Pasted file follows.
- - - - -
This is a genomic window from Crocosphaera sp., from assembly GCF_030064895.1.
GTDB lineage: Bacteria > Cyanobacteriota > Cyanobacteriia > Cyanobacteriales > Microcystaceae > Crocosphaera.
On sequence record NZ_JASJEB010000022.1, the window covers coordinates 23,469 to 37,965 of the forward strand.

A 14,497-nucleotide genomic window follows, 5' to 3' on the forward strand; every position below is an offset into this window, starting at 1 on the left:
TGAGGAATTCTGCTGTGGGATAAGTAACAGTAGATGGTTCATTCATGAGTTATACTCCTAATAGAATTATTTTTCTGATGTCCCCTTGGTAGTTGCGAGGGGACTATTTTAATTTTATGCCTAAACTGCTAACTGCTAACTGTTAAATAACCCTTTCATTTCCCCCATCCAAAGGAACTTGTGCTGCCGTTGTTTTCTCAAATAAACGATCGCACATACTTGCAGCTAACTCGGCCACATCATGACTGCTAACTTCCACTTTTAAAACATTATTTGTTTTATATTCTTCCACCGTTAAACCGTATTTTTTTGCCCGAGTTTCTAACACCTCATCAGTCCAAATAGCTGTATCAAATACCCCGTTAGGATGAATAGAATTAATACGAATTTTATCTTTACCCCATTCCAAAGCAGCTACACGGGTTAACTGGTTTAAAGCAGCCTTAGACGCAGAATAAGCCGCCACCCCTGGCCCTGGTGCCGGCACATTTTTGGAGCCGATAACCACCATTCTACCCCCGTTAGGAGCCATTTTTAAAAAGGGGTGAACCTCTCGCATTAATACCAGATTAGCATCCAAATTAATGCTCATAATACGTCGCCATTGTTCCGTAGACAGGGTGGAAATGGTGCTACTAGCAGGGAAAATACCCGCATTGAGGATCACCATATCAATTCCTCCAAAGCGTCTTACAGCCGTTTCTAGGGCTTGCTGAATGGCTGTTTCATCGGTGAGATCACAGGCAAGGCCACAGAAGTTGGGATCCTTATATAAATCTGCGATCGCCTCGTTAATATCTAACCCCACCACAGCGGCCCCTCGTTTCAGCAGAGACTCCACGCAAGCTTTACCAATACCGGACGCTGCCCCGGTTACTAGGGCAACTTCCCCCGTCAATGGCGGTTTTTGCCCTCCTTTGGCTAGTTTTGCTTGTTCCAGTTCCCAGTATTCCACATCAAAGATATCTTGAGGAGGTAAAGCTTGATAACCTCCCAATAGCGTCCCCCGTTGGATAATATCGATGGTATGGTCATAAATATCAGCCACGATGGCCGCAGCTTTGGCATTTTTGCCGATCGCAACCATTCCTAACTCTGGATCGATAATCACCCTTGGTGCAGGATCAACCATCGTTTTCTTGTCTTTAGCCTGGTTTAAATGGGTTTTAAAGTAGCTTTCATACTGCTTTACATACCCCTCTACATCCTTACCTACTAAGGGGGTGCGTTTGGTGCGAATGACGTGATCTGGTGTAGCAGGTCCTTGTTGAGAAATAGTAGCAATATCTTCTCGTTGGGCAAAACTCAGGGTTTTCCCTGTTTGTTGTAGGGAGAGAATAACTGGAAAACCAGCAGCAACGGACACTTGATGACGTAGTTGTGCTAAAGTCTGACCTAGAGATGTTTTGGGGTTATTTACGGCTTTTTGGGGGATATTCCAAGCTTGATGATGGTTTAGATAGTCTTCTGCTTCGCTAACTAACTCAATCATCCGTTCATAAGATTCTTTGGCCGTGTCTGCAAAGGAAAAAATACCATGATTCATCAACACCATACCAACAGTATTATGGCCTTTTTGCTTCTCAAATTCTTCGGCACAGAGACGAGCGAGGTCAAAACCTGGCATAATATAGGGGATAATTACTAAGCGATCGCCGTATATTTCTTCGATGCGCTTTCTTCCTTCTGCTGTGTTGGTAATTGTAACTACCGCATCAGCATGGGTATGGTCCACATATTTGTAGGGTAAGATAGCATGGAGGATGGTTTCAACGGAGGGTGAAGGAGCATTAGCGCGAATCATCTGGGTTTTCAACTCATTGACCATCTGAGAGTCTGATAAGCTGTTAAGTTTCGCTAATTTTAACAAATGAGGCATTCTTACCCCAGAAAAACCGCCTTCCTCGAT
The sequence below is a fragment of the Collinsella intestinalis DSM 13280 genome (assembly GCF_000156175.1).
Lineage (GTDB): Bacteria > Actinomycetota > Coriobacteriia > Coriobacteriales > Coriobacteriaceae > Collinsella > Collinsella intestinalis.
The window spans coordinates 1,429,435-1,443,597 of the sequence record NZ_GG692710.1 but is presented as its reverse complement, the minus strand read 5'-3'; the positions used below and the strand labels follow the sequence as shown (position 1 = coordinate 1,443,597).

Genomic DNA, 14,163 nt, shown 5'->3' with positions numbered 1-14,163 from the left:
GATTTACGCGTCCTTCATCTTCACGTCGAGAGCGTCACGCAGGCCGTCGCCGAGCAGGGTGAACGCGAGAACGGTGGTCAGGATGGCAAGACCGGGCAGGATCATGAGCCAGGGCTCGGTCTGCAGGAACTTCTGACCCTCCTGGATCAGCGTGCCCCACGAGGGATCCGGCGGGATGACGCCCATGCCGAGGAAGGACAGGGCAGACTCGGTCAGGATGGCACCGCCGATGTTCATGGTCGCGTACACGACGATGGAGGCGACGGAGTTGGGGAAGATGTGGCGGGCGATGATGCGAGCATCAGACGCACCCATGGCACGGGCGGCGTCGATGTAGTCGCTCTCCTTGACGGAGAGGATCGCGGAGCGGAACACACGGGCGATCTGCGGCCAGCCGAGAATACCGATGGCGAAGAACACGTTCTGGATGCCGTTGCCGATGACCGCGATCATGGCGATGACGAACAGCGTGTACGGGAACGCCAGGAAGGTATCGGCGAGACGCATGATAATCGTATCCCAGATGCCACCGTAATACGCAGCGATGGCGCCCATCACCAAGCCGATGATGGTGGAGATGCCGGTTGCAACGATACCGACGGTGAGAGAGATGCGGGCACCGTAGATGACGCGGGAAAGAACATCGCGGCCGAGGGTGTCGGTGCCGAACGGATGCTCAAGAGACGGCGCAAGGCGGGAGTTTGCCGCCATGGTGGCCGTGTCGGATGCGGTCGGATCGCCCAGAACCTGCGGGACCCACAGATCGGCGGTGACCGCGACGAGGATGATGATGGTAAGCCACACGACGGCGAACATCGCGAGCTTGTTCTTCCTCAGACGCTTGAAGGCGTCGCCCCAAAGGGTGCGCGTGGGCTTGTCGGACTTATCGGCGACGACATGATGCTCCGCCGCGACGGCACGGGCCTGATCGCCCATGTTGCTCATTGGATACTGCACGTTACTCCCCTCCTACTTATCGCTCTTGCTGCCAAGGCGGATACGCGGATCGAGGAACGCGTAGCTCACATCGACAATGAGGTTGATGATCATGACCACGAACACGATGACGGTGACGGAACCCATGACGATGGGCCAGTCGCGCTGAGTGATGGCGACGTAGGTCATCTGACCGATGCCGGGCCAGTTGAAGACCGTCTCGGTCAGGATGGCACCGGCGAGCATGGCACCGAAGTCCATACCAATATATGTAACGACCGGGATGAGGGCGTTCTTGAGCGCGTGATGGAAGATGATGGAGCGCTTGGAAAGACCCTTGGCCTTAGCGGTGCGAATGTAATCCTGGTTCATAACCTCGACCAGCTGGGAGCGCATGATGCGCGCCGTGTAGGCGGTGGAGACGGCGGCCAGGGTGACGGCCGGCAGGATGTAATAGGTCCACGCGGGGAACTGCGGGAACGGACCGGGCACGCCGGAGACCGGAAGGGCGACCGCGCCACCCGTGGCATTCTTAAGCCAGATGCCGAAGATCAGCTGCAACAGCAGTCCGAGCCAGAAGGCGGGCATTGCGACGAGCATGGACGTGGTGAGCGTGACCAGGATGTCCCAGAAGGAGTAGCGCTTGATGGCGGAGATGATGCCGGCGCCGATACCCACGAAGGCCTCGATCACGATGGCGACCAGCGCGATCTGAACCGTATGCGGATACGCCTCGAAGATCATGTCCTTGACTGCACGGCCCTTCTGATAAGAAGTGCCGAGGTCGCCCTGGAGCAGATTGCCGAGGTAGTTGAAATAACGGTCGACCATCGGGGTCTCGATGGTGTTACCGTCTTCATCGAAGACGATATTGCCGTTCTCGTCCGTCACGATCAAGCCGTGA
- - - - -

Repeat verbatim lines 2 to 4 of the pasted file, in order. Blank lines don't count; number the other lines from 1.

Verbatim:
GTDB lineage: Bacteria > Cyanobacteriota > Cyanobacteriia > Cyanobacteriales > Microcystaceae > Crocosphaera.
On sequence record NZ_JASJEB010000022.1, the window covers coordinates 23,469 to 37,965 of the forward strand.

A 14,497-nucleotide genomic window follows, 5' to 3' on the forward strand; every position below is an offset into this window, starting at 1 on the left: